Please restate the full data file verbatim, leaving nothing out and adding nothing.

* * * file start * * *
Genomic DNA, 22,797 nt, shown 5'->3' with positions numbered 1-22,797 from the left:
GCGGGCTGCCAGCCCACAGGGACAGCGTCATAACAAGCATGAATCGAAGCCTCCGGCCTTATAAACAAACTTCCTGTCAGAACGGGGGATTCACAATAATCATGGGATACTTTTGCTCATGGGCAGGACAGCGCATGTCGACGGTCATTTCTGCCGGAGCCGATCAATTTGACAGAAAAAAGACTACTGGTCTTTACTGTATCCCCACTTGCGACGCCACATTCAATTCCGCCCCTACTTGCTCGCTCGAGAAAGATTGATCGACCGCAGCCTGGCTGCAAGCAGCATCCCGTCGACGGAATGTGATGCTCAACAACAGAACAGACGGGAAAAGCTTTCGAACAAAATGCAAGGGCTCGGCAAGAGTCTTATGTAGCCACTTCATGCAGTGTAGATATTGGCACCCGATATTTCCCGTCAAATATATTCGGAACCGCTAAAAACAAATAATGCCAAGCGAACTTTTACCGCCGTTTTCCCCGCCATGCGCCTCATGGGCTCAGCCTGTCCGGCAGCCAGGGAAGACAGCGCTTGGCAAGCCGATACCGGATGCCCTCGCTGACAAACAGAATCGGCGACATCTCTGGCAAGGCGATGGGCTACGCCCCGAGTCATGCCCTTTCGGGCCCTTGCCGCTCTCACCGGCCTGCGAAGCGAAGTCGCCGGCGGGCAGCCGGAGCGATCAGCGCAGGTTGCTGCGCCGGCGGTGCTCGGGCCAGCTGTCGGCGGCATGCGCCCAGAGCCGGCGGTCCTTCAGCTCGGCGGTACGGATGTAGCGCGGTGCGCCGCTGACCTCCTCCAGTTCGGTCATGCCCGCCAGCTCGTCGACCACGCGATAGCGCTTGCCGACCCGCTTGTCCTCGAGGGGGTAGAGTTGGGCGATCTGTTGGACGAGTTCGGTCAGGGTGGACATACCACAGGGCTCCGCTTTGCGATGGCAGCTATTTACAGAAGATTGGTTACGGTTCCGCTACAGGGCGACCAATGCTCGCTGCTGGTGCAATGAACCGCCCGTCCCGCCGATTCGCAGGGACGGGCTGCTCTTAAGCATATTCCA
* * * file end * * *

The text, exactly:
Genomic DNA, 22,797 nt, shown 5'->3' with positions numbered 1-22,797 from the left:
GCGGGCTGCCAGCCCACAGGGACAGCGTCATAACAAGCATGAATCGAAGCCTCCGGCCTTATAAACAAACTTCCTGTCAGAACGGGGGATTCACAATAATCATGGGATACTTTTGCTCATGGGCAGGACAGCGCATGTCGACGGTCATTTCTGCCGGAGCCGATCAATTTGACAGAAAAAAGACTACTGGTCTTTACTGTATCCCCACTTGCGACGCCACATTCAATTCCGCCCCTACTTGCTCGCTCGAGAAAGATTGATCGACCGCAGCCTGGCTGCAAGCAGCATCCCGTCGACGGAATGTGATGCTCAACAACAGAACAGACGGGAAAAGCTTTCGAACAAAATGCAAGGGCTCGGCAAGAGTCTTATGTAGCCACTTCATGCAGTGTAGATATTGGCACCCGATATTTCCCGTCAAATATATTCGGAACCGCTAAAAACAAATAATGCCAAGCGAACTTTTACCGCCGTTTTCCCCGCCATGCGCCTCATGGGCTCAGCCTGTCCGGCAGCCAGGGAAGACAGCGCTTGGCAAGCCGATACCGGATGCCCTCGCTGACAAACAGAATCGGCGACATCTCTGGCAAGGCGATGGGCTACGCCCCGAGTCATGCCCTTTCGGGCCCTTGCCGCTCTCACCGGCCTGCGAAGCGAAGTCGCCGGCGGGCAGCCGGAGCGATCAGCGCAGGTTGCTGCGCCGGCGGTGCTCGGGCCAGCTGTCGGCGGCATGCGCCCAGAGCCGGCGGTCCTTCAGCTCGGCGGTACGGATGTAGCGCGGTGCGCCGCTGACCTCCTCCAGTTCGGTCATGCCCGCCAGCTCGTCGACCACGCGATAGCGCTTGCCGACCCGCTTGTCCTCGAGGGGGTAGAGTTGGGCGATCTGTTGGACGAGTTCGGTCAGGGTGGACATACCACAGGGCTCCGCTTTGCGATGGCAGCTATTTACAGAAGATTGGTTACGGTTCCGCTACAGGGCGACCAATGCTCGCTGCTGGTGCAATGAACCGCCCGTCCCGCCGATTCGCAGGGACGGGCTGCTCTTAAGCATATTCCA